Out of 26 million Texans, you may have an idea to change the world. You may have had several ideas to change the world. But only a tiny minority of you pushed through the U.S. Patent office from application to successful patent. We've seen Texans change the world many times over. Jack Kilby did it with Texas Instruments in 1958 with the integrated circuit, causing the start of the digital revolution, which, in part, is why you can read these words over your electronic device.
Over the last few years, Texas Business has brought its feature: Texas Business Patent of the Day. This list is of the ones that were either extremely clever, odd or strange. One thing becomes apparent from these patents and the patent that runs daily in Texas Business—Texans have a unique mind set.
Though the history of the Corn Dog is disputed, the State Fair of Texas claims to have introduced the Corny Dog sometime between 1938 and 1942. As a paean to that invention that now sits in the freezer section of every grocery store in the southwest, here are the fried foods the State Fair of Texas has introduced, or tried to introduce, in the last seven years.
Don't get caught up with John Wayne religion. For one thing, he's not Texan. He's in some fine movies involving Texas, most notably The Searchers, but none of his movies can make the best cut of Texas movies. Here's the short list.
Unsung Texas Business Journalists Mention that one is a reporter, and there's a spark of interest. Mention that one is a business news reporter, and watch the eyes glaze over. Except to the players, business and economic journalists are unappreciated. While many wish to become sports reporters when they grow up, most do not realize that business journalists cover the Real Game. Mention that reporter covers business, and watch the eyes glaze over. A toast to these below on the short list and the numerous unnamed ones slogging away. Full Story » TexasBusiness.com
Best Texas Mexican Food: The Short List No, we're not going to debate the difference between Tex-Mex, Mex-Tex, Mexican and Texican food. Just know these establishments are the pinnacle of Texas Mexican fare. No brag, just fact. Full Story » TexasBusiness.com
Best Texas Burgers Texas Burgers. . While a hamburger is merely sustenance and gratification for a meal, the memory a good Texas burger can give rise to Homeric odes. The short list. Full Story » TexasBusiness.com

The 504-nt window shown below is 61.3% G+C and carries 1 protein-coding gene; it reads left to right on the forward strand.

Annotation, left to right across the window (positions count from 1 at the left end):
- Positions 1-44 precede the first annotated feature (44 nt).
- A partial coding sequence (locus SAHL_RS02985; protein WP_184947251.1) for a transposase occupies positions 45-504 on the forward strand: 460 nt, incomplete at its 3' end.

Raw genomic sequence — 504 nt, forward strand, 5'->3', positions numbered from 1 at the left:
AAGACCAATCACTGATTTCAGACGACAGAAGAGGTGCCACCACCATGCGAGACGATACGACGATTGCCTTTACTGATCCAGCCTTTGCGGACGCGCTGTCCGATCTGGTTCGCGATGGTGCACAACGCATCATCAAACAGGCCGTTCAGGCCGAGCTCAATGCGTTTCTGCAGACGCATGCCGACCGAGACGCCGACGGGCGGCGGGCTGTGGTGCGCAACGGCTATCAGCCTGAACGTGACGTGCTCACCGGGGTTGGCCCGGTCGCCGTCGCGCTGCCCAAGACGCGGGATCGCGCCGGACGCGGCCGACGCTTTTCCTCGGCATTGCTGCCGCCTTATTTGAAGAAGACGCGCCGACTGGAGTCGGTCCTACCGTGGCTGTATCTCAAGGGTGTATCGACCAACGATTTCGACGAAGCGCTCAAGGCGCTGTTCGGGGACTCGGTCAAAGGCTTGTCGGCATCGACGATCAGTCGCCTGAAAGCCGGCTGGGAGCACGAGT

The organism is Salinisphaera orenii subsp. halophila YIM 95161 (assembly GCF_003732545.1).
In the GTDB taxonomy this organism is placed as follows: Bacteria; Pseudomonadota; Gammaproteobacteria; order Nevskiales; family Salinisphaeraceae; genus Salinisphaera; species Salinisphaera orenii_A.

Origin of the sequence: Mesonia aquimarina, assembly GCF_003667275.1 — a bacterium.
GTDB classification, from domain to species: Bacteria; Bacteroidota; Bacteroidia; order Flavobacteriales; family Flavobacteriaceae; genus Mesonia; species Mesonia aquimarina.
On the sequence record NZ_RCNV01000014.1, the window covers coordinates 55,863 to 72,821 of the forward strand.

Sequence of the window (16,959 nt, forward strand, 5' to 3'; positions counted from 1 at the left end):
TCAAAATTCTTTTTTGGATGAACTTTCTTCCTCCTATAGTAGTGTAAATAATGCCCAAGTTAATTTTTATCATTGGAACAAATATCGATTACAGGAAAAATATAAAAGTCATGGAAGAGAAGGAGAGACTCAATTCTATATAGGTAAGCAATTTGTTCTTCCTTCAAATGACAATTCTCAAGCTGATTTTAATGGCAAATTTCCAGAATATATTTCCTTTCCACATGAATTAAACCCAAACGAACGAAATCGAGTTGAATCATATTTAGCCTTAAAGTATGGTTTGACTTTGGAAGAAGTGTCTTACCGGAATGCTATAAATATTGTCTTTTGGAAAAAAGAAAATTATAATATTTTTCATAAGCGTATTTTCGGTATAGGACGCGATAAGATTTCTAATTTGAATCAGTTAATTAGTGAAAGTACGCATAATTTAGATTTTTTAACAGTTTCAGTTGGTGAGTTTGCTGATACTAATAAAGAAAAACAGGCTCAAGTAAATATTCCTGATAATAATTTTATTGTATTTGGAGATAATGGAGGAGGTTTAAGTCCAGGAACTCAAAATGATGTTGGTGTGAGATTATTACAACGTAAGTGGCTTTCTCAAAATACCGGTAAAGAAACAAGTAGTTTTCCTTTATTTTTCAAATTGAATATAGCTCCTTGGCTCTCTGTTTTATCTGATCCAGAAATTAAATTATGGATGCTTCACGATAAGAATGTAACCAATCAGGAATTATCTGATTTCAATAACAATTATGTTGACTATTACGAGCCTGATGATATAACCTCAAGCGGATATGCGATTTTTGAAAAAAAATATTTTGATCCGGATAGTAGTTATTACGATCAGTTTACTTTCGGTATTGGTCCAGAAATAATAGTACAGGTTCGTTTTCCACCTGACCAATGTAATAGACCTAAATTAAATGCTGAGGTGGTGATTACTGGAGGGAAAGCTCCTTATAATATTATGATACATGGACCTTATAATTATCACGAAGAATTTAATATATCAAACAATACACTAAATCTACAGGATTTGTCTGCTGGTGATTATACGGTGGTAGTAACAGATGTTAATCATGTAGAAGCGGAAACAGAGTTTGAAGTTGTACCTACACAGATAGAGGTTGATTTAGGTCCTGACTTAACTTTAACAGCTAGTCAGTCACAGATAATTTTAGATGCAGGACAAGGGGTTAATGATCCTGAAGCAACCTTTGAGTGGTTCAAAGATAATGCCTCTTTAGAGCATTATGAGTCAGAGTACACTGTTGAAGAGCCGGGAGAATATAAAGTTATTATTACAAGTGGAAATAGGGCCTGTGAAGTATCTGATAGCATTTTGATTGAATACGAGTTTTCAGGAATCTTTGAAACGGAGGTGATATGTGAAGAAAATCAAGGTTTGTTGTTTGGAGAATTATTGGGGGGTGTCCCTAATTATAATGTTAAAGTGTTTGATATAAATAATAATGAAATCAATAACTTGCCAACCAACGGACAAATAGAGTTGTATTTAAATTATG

You can only have two roosters in a Fort Worth residential area.
That was the controversial report last week in cowtown, that same town that will host the Super Bowl broadcast operations on February 6.
When one consider most residents of Fort Worth never have been around a rooster, or hen, or chickens, it may give you a bit of pleasure that chickens served as the subject for a considerable amount of that city’s time.
I once had a rooster and hens. The rooster actually served a purpose, though he'd spur and peck at both dogs and people.
Most of the dogs were scared of the rooster. But one day, a dog was not scared. That was the rooster’s end.
I still miss hearing that rooster in the early morning. Nobody else at my residence does, however, as they do not do mornings.
While Fort Worth council voted 9-0 on the ordinance, they didn’t outlaw roosters at homes. You can still own two roosters. The rationale used to support the ordinance was the issue of cockfighting. Supporters of the ban said too many people bred roosters for the illegal sport. Of course, cockfighting continues despite the law.
It was not a boring discussion about biotechnology. Despite the problem of cockfighting, it is refreshing to see people argue over the number of chickens that can be kept.
Before the vote, Fort Worth residents could keep up to 12 fowl, all which could be roosters of couse, on a half-acre or less.
Now you are limited to two roosters per Fort Worth residence. Only one will rule the roost, or back fence, or clothesline.
The Texas News Scrawl is a handy reference to stories Texas Business recommends from other news sources. Some of the stories that Texas Business currently suggests include: ClubCorp buys Prestonwood Country Club in Dallas and Plano; Office Depot overcharged Dallas by up to $3.6 million, city auditor finds; Texas power market monitor resigns amid unresolved reform debate; U.S. Supreme Court denies review of Farmers Branch immigration ordinance; Aggie Vanishing Act: Sale of Texas Wesleyan’s law school to A&M leaves alumni out in the cold;ExxonMobil CEO Doesn't Want a Fracking Operation Near His Backyard bDrowned bridge worker’s employer had prior OSHA violations; Gates-led power-unit bankruptcy may revive Texas electric debate;Baylor will return 5,000 unsold Fiesta Bowl tickets; and more.